Great Northern Railway Co. v. Washington - 300 U.S. 154 (1937)
U.S. Supreme Court
Great Northern Railway Co. v. Washington, 300 U.S. 154 (1937)
Great Northern Railway Co. v. Washington
Submitted October 14, 1936
Restored to the Docket October 26, 1936
Argued December 7, 8, 1936
Decided February 1, 1937
300 U.S. 154
1. A State may require a railroad company engaged in interstate commerce to pay a fee, in addition to general taxation of its property in the State, to cover the expense of local inspection and supervision within the State's police power, but the exaction violates both the commerce clause and the Fourteenth Amendment if, beyond those legitimate purposes, it is made and used to defray the cost of other activities of the State, such as local reparation proceedings and litigation before the Interstate Commerce Commission in behalf of shippers. P. 300 U. S. 159.
2. A statute (c. 107, L. Wash., 1929) requires public utilities generally, including railroads, to pay into a common fund each year
a fee of 1/10th of one percent of gross operating revenue of the year preceding, for use in administering the state public service commission law.
(1) That the statute is not void on its face, as applied to an interstate railroad, merely because it exacts fees at the same rate from the railroad and other public utilities as well, or because the proceeds compose a common fund which may be used not only for expense of inspection and supervision, but for other purposes. P. 300 U. S. 161.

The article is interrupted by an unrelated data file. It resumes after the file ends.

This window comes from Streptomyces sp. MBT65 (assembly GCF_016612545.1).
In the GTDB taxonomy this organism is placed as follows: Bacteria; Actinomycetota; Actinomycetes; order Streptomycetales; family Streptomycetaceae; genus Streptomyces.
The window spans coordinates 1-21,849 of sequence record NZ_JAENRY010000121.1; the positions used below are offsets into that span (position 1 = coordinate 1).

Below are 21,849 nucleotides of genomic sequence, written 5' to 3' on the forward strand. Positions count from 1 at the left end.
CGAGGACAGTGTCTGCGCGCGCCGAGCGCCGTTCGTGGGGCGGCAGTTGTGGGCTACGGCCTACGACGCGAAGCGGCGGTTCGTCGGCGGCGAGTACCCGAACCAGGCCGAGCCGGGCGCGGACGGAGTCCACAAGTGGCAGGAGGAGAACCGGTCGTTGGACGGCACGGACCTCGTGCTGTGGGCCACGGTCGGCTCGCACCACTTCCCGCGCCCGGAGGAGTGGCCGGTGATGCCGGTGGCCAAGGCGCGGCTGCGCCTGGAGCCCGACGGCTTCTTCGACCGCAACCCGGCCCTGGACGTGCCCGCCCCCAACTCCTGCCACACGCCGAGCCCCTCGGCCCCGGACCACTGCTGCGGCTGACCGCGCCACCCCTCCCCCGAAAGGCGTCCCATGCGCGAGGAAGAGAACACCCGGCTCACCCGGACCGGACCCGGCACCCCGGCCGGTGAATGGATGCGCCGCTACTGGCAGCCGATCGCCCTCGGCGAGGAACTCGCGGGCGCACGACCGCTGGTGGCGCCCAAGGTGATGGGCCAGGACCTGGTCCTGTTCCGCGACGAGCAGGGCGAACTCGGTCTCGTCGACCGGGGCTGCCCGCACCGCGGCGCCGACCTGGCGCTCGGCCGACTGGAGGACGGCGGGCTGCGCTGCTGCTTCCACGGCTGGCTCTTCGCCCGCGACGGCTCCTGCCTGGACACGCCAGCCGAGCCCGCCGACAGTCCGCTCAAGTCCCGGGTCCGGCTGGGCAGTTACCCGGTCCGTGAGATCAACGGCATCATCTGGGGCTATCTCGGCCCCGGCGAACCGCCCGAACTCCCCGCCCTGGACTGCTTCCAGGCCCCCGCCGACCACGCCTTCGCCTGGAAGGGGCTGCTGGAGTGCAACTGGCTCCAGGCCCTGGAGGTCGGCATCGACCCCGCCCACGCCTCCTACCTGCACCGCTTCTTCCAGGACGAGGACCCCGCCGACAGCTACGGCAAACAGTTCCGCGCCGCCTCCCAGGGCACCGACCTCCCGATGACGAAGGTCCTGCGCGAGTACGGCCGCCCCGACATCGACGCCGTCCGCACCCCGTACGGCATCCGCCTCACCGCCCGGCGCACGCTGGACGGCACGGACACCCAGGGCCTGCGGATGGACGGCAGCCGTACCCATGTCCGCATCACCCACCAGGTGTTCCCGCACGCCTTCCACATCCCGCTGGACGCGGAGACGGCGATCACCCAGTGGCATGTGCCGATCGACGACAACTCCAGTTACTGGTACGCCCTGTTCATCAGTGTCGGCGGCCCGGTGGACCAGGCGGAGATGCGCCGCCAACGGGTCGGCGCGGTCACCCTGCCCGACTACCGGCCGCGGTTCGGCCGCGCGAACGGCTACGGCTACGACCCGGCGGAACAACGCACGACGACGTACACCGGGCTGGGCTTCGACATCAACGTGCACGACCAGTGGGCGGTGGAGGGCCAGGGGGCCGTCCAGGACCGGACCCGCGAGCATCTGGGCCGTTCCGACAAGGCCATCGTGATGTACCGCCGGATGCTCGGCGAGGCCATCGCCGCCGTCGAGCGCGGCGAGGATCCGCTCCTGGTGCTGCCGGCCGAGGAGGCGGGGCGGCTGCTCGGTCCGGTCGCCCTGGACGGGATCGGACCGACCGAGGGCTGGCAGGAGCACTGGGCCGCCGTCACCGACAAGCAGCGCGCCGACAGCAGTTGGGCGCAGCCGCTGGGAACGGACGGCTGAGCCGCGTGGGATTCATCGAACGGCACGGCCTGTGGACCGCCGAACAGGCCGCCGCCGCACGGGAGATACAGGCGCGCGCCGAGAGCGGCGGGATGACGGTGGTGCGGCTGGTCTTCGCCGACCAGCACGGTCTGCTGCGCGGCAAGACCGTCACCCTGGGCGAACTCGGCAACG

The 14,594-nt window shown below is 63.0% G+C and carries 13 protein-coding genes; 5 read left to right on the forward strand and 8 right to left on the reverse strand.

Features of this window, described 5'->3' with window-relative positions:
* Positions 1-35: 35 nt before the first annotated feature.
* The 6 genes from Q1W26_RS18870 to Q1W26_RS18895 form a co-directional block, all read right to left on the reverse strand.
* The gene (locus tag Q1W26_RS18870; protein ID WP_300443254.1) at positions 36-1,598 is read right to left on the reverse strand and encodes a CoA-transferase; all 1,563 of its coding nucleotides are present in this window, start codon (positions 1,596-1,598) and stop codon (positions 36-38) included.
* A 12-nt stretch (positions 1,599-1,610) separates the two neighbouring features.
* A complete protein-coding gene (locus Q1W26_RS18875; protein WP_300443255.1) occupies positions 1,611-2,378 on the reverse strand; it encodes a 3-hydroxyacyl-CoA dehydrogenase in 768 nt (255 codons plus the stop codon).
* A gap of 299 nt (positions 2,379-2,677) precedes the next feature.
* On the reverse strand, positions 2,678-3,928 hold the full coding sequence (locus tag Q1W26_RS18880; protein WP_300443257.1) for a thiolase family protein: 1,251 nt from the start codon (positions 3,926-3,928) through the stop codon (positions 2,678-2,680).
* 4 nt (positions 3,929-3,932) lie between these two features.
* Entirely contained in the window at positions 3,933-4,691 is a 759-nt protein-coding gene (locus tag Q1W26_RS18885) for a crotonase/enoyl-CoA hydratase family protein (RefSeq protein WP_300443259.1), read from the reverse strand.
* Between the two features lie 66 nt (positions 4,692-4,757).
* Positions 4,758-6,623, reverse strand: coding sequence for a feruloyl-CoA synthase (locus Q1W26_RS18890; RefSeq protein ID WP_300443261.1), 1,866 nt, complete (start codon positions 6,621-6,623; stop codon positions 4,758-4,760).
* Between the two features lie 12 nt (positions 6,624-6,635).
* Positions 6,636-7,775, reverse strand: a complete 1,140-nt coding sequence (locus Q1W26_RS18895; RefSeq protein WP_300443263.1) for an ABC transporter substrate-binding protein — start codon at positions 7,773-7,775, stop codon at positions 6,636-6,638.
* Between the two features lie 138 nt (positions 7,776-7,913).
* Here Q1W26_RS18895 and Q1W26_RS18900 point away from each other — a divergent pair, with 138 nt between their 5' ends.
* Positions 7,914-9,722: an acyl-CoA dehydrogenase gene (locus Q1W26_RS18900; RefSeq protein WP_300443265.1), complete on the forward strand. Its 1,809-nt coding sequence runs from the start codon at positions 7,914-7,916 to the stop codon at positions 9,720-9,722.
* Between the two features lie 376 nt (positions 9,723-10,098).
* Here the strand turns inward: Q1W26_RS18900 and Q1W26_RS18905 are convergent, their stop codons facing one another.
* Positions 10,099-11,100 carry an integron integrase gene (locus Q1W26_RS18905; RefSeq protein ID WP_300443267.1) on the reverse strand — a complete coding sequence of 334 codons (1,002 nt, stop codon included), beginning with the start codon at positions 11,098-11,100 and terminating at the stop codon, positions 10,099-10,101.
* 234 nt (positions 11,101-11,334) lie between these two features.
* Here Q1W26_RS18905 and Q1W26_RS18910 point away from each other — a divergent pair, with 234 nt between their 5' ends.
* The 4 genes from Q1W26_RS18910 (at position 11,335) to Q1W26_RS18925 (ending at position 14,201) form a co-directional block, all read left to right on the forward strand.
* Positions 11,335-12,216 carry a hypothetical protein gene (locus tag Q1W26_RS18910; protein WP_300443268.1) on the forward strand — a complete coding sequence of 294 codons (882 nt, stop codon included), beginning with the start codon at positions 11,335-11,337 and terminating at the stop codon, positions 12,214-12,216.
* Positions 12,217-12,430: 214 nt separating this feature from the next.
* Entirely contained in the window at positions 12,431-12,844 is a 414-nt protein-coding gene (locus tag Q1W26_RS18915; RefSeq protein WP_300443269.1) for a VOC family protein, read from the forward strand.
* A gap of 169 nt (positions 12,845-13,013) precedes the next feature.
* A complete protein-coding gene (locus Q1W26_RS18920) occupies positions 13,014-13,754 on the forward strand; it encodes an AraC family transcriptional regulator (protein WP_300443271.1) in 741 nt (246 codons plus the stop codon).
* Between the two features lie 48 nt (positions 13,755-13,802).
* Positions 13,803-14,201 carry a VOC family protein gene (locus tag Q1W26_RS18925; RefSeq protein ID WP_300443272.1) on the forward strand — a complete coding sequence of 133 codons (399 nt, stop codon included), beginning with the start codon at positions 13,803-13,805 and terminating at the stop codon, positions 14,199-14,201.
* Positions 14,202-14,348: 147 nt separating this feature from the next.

(2) But, to sustain the exaction in the case of an interstate railroad, the burden rests upon the State to show that the sums collected from the railroad do not exceed what is reasonably needed in its case for inspection and supervision service. Foote & Co. v. Stanley, 232 U. S. 494. P. 300 U. S. 162.
(3) This burden was not sustained by the evidence in this case. P. 300 U. S. 165.
3. When a claim of federal right has been denied by a state court upon the basis of a finding of fact or of mixed fact and law, this Court must examine the evidence and determine whether it supports the decision against the federal claim. Norris v. Alabama, 294 U. S. 587. P. 300 U. S. 165.
184 Wash. 648, 52 P. 2d 1274, reversed.
Appeal from a judgment which reversed a judgment for the Railway Company in its action to recover fees claimed to have been unconstitutionally exacted by the State.